In this portion of the page, I will be discussing Paul's art and inspirations, in the hopes that it will inspire any readers who intend to contribute to the project.

Paul's Early Influences:

  • Renoir (traditional impressionism)

  • Monet (traditional impressionism)

  • Picasso (Cubism / Surrealism)

Paul's Later Influences: 

  • Jean-Michel Basquiat (neo-expressionism)

  • Andy Warhol (abstract-expressionism)

  • Rothko (abstract-expressionism)

  • Jackson Pollock (abstract-expressionism)


"I got into more classical stuff before I really got into abstract but abstract painting to me was like ‘what the fuck does this mean. People like Rothko. I just thought it was crap, canvases put up on a wall. I couldn’t understand even self-expressionism or anything, Pollock and that. I had no idea. I just took on a lot of classical stuff. -- Then I fell into Abstraction and now I can’t get out of it."

Paul Cannell

Kid's Drawings

Some of Paul's work is clearly inspired by kid's drawings, he's commented on how they would inspire him, and he would later let kids get involved on some pieces, including his bands 1996 sleeve for 'Sour Face' (middle).

 "I pick up so many kids drawings off the street at 4 o’clock in the afternoon. It’s incredible, they’re great. I put them up here and in my house and people go ‘oh, I like this one’ and you say, ‘how much would you pay for it?’ and they’ll go, ‘I’d give you 200 quid for it’ and then you say ‘’s a fucking kid’s drawing mate’. [laughs]."

Paul Cannell

Paul Cannell's studio at Creation record

Non-Dominant Hand

Paul was naturally left handed, but at some point during his time at Creation he decided he would no longer use it because he preferred the 'messy' 'clumsy' result of his non-dominant hand.

"You’ve got to know how to draw, you’ve got to have control of your fucking hand. All this work that you see here, is done with the other hand, it’s not even done with my natural hand. I changed my hands about three and half years ago because I was sick of what my left hand was doing. I like drawing with my right hand because it’s messy, it’s like a kid. It’s clumsy. All this clumsy work you’re seeing here, that’s why it’s clumsy. That’s the only way I’ve been able to build abstraction. I was getting too dangerously technical with this arm."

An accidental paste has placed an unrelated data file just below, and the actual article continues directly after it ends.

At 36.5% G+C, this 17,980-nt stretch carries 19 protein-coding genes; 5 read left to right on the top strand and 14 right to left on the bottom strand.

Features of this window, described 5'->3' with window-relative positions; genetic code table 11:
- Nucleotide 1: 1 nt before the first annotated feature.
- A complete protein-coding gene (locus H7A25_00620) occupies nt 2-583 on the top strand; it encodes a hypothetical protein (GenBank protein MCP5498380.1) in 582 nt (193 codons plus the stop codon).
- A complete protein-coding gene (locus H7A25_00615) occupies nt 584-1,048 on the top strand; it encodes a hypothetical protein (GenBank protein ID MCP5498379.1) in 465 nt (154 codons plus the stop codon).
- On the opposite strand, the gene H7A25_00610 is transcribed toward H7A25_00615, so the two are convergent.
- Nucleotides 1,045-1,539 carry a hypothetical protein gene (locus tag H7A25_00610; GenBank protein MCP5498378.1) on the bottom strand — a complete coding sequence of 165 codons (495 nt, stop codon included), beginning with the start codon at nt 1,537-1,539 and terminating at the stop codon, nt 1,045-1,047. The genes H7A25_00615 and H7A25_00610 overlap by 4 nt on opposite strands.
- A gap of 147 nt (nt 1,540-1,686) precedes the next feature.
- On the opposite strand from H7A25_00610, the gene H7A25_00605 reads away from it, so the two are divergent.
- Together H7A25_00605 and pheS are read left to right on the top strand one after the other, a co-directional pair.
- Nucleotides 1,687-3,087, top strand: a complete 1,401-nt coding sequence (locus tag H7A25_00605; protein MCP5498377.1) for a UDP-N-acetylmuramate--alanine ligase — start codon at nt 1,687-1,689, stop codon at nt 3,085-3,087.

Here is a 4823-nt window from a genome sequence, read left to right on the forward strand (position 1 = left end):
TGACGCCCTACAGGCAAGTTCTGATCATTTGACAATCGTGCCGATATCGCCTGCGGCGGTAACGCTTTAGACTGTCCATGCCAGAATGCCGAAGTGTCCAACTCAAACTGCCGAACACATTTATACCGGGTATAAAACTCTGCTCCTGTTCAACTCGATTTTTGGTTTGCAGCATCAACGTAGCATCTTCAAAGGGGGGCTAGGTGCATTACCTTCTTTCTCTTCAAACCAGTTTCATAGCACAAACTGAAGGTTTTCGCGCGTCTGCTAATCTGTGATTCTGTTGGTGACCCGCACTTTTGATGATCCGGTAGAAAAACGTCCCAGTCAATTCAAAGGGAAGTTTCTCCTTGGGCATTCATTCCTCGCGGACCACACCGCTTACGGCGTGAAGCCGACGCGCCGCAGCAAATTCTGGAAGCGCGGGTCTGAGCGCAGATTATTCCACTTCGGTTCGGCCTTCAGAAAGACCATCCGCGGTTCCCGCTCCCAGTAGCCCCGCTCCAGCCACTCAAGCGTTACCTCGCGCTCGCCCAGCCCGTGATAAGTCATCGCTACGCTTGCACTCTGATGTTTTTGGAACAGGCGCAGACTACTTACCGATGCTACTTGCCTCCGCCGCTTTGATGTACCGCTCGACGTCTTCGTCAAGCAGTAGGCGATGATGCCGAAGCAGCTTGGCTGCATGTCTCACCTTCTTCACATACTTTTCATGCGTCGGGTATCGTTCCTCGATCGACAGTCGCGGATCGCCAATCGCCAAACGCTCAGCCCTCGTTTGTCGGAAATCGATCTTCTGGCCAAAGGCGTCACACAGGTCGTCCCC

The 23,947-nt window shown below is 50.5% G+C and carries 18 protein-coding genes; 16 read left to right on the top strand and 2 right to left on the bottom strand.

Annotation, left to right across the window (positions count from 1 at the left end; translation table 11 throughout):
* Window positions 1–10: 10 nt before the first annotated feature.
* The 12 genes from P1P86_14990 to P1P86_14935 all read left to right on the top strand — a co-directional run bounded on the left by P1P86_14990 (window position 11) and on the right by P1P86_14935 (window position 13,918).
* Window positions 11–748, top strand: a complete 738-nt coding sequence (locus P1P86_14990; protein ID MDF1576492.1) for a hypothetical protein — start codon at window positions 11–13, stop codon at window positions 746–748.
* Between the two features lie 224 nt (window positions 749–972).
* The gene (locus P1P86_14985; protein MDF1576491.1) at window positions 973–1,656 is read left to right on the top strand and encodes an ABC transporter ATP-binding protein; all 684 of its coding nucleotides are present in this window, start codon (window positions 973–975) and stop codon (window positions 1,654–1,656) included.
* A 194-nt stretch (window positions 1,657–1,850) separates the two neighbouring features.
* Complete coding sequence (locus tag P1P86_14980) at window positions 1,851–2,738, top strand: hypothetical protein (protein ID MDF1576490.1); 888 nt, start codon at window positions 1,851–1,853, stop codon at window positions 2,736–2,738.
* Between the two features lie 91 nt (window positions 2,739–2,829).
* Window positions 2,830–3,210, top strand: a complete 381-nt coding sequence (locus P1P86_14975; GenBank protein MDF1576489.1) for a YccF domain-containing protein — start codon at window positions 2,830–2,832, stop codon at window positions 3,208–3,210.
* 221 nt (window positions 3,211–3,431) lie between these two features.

Paul Cannell


Oils were what Paul used the most in his work.

" I mainly use oils. But I add stuff. Like household paint, undercoat or something. I use this with it, car body filler, recycled. My mate works at a garage and he collects it from the back room and then he brings it home for me. I mix it with the paint and it builds up like a cement. It’s really good. Good fun."

Paul Cannell



Here is a collection of Paul's work that I have managed to collect images of.




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I have listed here a short number of sources that have been very useful personally in understanding Paul's art and character. I would encourage you read them yourself if you want a deeper insight on his personality and how others saw him.


Marceline Smith, who was only 16 at the time of interviewing, decided to make Paul's work the subject of her A Level art project, the interview she conducted with Paul has been the biggest resource for me personally in understanding his character and personality during his time at Creation. It also goes into considerable detail about his art world inspirations. There's even an audio cassette recording of the interview which I hope to share soon.

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A fairly recent article by Andy Royston - an artist and survivor of the 1980's music scene. He compiles various sources to create a fantastic summary of Paul's work and history.  Hugely interesting and extremely well written. He aptly describes Paul as 'London's answer to Jean-Michel Basquait'. I have no idea how I'm only finding it now in 2022 years after starting this project.

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A 2005 obituary from Penny Black Music written by Olga Sladeckova with a concise exploration of his history in the 1990's music scene.


A 2013 Daily Record interview with Primal Scream's Bobby Gillespie in which they discuss the iconic Screamdelica sleeve's recent debut as a postage stamp among other iconic album covers. He briefly touches on Paul's work and personality.